Twitter debuted its election hub on Tuesday, introducing a set of tools to help Americans prepare for the most uncertain election in modern U.S. history.

The platform will add a new “US Elections” tab in the Explore menu, where the trending tab and other curated topic lists live. That tab will serve as Twitter’s central source for hand-picked election news, debate livestreams, state-specific resources and candidate information.

Twitter will also introduce what it’s calling a series of “public service announcements” to educate voters on critical election-related topics. Those PSAs will present information on voter registration, instructions on obtaining a mail-in ballot and suggestions for safe voting as the pandemic continues to rage across the United States.

“Twitter wants to empower every eligible person to vote in the 2020 US election, and we’re focused on helping people register, better understand the voting process during COVID-19 including early voting options, and feel informed about the choices on their ballot,” Twitter Public Policy Director Bridget Coyne and Senior Product Director Sam Toizer wrote in a blog post on the announcement.

Twitter took a number of measures early on to address concerns around misinformation and platform manipulation around the 2020 election. Unlike Facebook, which has taken more incremental steps, Twitter opted to no longer accept political advertising in a decision made last October. The platform also began aggressively flagging tweets containing election-related misinformation months ago, setting expectations for high profile serial platform rule-breakers like President Trump.

Twitter kicked off a political war with the president in May when the company added a fact-checking label to a pair of his tweets containing false claims about voter registration and mail-in voting security. In the last month and a half alone, Twitter locked the Trump campaign out of its Twitter account for sharing a video with the false claim that children are “almost immune” to COVID-19, hid a tweet from the president that discouraged voting and restricted a handful of tweets from Trump that encouraged Americans to vote twice, which is illegal.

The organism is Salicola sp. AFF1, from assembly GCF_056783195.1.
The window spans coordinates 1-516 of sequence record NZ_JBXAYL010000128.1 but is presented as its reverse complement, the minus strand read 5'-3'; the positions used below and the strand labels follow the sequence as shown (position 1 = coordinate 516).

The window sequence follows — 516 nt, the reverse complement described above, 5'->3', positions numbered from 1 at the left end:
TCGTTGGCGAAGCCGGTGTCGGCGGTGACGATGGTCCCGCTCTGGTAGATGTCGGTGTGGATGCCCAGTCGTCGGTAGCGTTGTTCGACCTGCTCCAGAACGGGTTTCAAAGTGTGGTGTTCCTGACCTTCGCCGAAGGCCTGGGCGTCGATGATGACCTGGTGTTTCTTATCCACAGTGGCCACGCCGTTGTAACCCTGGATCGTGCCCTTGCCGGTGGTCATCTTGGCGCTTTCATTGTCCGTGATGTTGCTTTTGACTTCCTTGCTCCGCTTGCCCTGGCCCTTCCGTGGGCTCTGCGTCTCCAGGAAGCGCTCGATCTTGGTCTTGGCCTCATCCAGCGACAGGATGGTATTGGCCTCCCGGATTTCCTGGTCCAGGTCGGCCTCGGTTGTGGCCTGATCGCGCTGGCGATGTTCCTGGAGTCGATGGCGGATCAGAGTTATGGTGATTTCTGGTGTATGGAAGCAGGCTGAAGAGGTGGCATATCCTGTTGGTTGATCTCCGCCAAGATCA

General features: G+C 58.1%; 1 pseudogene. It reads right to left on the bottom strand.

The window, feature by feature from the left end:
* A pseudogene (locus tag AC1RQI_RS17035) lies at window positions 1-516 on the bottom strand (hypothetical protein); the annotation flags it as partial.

Last week, in a foreboding sign of what Americans might expect from November’s election, Twitter expanded its misinformation rules to address what happens if a candidate declares victory prematurely. In that same update, Twitter also said it would take action against any tweets “inciting unlawful conduct to prevent a peaceful transfer of power or orderly succession.”

While Twitter is far from containing its own misinformation problem, it’s shown a proactive willingness to adapt to real concerns around the 2020 election, making policy changes on the fly and adjusting those choices somewhat fluidly as needed. By anticipating worst-case scenarios, Twitter will at least be going into the 2020 U.S. elections with its eyes open — and with so many unknowns in such a tumultuous year, let’s just hope that’s enough.

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